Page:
Titles and subtitles don't count towards the number, only axes, labels, annotations, and anything else that's the actual "visualization".


When you're playing around with a new design, it's easy to accidentally end up with

  • 42pt title, to make it nice and big
  • 16pt description, to make it easy to read
  • 12pt anotations, to fit everything in
  • 12pt bold annotations, for the more important annotations
  • 10pt axis labels, since they're less important
  • 8pt tick mark labels, since there are like ten of them and you want them to be really small

That is probably too much stuff. Make the annotations and everything on the axes the same size, and use color or positioning to emphasize the annotations vs. the labels.

Out in the wild

Take this FiveThirtyEight graphics from a piece on Scrabble champ Nigel Richards.

Between different fonts sizes, weights (boldness), and typefaces this graphic has at least six different kinds of text there. They can get away with it because they're FiveThirtyEight - you probably aren't, so stay safe and standardize.

Taking credit

You should always put contact information on your graphics.

Usually your name, website, and Twitter handle are the maximum you can fit in. The traditional position for it is in the bottom right-hand corner (your data citation will be on the bottom left), or you can get a little bolder and put it right under the title.

There's also a tendency to put the credit and source lines in ALL CAPS which is super fine.

Too many labels

If you have a lot of data points and every single one of them is labeled, get rid of some of those labels! They aren't all important, I promise.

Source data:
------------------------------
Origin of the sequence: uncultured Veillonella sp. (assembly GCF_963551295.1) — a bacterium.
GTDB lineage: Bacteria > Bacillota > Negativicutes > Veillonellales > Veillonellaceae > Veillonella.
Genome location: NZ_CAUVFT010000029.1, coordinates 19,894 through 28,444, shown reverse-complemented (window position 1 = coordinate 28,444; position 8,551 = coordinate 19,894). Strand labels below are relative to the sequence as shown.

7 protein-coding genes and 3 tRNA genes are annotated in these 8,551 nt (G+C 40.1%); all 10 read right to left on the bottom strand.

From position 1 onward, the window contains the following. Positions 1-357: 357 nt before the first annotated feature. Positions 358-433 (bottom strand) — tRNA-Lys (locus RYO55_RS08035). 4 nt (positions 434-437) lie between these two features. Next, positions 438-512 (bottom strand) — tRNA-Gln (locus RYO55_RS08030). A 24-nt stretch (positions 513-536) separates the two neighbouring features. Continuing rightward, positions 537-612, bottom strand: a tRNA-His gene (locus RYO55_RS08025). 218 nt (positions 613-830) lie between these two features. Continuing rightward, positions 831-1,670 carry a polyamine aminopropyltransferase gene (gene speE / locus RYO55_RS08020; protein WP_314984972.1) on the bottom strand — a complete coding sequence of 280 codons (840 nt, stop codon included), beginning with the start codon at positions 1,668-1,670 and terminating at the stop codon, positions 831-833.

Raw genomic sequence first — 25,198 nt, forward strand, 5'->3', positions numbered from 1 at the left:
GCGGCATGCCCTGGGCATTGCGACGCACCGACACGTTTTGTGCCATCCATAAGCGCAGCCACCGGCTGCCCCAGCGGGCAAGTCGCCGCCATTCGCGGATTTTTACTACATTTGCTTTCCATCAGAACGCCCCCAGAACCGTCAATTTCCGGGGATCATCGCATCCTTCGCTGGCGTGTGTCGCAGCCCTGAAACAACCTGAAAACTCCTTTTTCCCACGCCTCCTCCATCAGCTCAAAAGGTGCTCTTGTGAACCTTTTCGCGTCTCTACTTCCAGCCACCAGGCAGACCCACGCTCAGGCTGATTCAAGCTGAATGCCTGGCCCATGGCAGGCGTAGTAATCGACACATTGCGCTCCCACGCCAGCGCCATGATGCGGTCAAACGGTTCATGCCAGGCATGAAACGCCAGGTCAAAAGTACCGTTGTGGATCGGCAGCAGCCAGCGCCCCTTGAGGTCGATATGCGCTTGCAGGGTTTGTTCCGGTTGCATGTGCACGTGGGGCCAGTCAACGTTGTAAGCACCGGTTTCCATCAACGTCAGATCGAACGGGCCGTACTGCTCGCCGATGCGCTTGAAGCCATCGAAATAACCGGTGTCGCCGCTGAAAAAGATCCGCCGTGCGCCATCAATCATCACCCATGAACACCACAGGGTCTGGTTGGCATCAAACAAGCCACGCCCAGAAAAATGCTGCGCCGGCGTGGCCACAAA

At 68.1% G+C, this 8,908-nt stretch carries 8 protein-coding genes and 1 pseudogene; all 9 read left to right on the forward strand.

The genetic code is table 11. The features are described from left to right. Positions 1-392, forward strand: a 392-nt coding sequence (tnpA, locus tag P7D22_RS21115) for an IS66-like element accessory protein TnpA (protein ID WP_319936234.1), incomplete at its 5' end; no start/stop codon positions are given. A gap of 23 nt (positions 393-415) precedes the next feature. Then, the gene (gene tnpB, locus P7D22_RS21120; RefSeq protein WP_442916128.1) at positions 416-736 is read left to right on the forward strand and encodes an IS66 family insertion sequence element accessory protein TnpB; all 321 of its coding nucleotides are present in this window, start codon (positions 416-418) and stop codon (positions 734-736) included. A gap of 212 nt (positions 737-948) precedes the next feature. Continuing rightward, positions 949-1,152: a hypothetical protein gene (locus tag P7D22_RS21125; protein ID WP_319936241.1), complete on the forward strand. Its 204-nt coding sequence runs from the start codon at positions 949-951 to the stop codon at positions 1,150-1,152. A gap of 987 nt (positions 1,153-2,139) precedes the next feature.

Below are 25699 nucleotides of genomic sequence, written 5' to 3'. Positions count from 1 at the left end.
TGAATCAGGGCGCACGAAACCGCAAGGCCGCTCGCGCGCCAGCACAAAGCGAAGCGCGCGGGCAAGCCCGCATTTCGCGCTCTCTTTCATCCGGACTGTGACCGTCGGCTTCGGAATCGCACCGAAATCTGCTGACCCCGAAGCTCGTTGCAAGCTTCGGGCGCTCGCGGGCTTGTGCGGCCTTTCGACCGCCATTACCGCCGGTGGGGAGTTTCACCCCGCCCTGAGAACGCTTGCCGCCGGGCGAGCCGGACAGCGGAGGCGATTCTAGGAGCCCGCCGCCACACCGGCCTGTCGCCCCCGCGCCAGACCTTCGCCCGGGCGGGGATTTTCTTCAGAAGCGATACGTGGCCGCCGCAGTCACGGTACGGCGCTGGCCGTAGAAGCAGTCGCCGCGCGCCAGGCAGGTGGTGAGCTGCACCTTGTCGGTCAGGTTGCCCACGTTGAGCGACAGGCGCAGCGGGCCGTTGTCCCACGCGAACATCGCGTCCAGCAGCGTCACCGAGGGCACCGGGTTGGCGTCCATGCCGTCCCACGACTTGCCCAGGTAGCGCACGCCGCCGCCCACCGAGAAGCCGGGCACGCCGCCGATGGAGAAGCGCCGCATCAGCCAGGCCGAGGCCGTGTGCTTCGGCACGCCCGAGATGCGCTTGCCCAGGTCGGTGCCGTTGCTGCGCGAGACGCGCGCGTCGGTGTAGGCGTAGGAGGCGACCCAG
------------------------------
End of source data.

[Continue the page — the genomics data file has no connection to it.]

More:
The point of a visualization is you're presenting a curated view of the data underneath. If someone really wants to note every single datapoint, point them towards a spreadsheet.

Other options

Another good solution might be interactivity. It can be a crutch, but if you want people to be able to explore each and every data point, you can make them click or hover.

In the wild

The image accompanying this Vice piece by Spe Chen has a lot of dots but only labels the important ones (outliers + averages + a few others).


You've mapped the 100 largest cities in the world, sizing the circles according to their population. If you've labeled each city with its name, it's too many labels. Heck, if you have twenty circles and you've labeled all of them it's still too many.

Instead, pick the largest (or most interesting) five and give them annotations.

If you'd really like to include the other information, you can:

  • Static graphic: Provide a chart to the side of the graphic, listing each city and their population
  • Interactive graphic: Allow people to hover over the circles, and get a little hover explaining what the city with population details.


You have a pie chart of city expenditures. The city spends money on 25 different things, but most of the categories are only 0.2% of the budget.

Those super-small slices really don't matter, since they'll be dwarfed by the large categories. Combine them together into an Other category, and explain what the category contains in a footnote.